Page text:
Interactive toys attached to a wand, such as feathers or squiggly objects resembling snakes, mice and birds are highly attractive to cats and can become valuable resources for them. To interest the cat in play, Borns-Weil suggests, “Don’t just dangle the toy in front of the cat and expect it to react. Make it come alive! Really get into the game and show enthusiasm and excitement. Start the toy moving slowly at first and then gradually increase the pace. Get the cat fascinated by dragging it and hiding it behind a chair to make it appear to be real prey as much as possible. Carefully observe the cat’s reaction. Many cats will initiate play by crouching on the floor, and in preparation for the pounce will slowly raise their hind-end. To minimize their frustration, let the cat capture it now and then, then snatch it away.
“To sustain interest in the games, always rotate the toys. Since there is nothing solid to catch, I suggest that owners minimize the use of laser toys. It is likely to be more fun for the cat if you toss a treat that the cat can pounce on and eat, or a ball to chase and ‘kill,'” suggests Dr. Borns-Weil.
With a little imagination, it can be very easy for owners to create games that will initiate and mimic hunt/kill behavior. This will entice cats to stalk, pounce and leap into the air. According to Dr. Borns-Weil, “Aerobic exercise is invaluable for many cats since energetic play helps to get the kinks out, and it enhances physical fitness and emotional health.”
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Creating a schedule
Although regular play sessions will eventually help reduce feline stress, it may take some time for cats to get accustomed to their new routine. Arranging playtime at specific periods during the day or evening can be very helpful. Eventually, cats will look forward to their special occasion, and may even remind their owners that the time has arrived to start the games. Above all, it is important for owners to be persistent and easy-going during play periods and offer constant praise.
Even obese and older sedentary cats who no longer appear interested in fun and games can be inspired to play by using different toys. Although feather fliers may not be fun for them, some activity is far better than none. Dr. Borns-Weil suggests that an excellent way to tempt these cats to play is to get them to swipe at a peacock feather or to follow a paper ball on a string. Ping-pong balls are light enough to easily bat around, and owners can also add more interest in ping-pong balls by punching small holes in them and then filling them with little treats.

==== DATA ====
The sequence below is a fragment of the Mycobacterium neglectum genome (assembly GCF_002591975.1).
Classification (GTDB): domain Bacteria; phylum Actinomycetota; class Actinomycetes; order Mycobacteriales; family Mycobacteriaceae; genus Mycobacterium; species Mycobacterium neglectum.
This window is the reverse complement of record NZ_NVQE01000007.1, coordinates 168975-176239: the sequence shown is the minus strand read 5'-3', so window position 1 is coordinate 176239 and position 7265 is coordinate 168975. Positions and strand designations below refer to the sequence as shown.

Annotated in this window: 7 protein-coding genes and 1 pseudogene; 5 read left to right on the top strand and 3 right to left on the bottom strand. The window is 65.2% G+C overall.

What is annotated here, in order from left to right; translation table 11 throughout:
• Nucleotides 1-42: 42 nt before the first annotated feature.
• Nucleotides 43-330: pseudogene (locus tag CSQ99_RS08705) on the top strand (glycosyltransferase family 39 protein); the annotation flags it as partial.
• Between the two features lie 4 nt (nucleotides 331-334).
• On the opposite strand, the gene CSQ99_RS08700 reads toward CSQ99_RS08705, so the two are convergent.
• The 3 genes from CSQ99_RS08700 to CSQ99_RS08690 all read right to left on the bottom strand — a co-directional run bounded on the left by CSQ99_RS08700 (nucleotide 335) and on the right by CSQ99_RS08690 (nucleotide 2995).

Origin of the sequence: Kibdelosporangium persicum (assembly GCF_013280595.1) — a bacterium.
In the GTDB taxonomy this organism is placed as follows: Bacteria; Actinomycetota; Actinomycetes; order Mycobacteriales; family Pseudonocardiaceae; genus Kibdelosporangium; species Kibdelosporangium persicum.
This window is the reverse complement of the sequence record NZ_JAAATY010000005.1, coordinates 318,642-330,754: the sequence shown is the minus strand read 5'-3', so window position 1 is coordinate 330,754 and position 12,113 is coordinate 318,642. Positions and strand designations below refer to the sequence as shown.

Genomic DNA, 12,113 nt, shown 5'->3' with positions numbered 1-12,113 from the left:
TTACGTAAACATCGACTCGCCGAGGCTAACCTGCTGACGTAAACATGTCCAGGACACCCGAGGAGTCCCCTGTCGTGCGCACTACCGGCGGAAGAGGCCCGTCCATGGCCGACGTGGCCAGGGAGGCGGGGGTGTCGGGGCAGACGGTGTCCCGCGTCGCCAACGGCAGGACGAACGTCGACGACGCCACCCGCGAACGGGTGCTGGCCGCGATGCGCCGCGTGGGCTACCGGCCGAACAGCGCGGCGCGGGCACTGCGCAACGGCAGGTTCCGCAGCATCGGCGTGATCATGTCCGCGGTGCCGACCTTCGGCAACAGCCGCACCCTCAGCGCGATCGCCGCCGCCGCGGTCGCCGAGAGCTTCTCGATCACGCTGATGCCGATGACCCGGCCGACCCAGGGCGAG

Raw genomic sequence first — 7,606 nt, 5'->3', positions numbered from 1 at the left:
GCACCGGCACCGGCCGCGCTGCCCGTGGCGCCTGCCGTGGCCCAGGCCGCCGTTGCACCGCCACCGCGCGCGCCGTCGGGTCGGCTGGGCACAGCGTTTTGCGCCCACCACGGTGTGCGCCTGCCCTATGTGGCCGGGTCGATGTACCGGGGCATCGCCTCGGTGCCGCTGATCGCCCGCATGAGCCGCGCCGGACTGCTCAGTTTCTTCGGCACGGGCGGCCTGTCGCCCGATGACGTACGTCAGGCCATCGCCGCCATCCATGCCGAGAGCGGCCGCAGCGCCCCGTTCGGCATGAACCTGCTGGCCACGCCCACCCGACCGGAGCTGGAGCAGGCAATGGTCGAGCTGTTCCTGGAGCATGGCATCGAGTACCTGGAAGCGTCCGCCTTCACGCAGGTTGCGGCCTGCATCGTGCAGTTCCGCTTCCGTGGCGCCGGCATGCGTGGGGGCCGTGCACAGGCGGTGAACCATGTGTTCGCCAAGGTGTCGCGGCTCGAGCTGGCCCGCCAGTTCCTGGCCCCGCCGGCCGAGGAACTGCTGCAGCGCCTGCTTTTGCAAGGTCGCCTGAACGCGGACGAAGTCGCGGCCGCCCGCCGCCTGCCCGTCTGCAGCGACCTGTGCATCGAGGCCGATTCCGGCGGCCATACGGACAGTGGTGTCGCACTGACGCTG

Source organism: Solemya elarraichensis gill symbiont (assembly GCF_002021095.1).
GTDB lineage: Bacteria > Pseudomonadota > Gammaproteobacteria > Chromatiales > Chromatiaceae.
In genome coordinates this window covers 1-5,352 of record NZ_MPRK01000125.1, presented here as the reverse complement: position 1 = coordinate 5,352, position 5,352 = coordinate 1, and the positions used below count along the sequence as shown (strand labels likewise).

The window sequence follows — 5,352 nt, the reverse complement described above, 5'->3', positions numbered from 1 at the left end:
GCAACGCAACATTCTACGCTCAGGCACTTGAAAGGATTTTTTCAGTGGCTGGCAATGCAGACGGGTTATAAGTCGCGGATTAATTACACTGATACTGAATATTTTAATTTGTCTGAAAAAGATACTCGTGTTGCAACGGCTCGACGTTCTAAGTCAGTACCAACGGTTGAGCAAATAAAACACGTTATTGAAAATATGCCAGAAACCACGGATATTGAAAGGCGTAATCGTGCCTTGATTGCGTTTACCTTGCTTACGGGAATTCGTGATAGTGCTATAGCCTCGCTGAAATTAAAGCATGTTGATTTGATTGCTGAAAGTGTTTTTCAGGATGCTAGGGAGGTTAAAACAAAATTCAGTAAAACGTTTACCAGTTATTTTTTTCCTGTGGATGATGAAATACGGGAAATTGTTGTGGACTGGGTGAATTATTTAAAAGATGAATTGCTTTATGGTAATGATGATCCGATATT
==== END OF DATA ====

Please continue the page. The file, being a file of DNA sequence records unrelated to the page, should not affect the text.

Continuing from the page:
A wonderful way to spark an older cat’s play interest is to put very small pieces of food on paper plates and locate them in various areas around the house, which invites the cat to hunt for them. With patience and consistency, obese and older cats may ultimately look forward to their regular interactive playtime.
Food dispensers for some
To help owners ignite their cat’s hunting instinct, Dr. Borns-Weil suggests the use of adjustable food dispensers such as the ‘Pipolino’ and the ‘No Bowl.’ These special toys are an excellent way to prevent boredom by giving sedentary cats mental stimulation, gentle physical exercise and rewards. However, Dr. Borns-Weil recommends that it is wise to consult with your veterinarian before offering your obese cat any food games to make sure you’re not adding even more calories to her overall daily intake.
All interactive play for cats is therapeutic and healthy for them. It is a wholesome way for cats to expend their pent-up energy and to reduce boredom and aggression. Cats that receive consistent playtime are far less likely to attack their owners or other pets in the home because their predatory instincts have an appropriate outlet. This activity can be great bonding experience for the cat and the owner, as well. — Jo Singer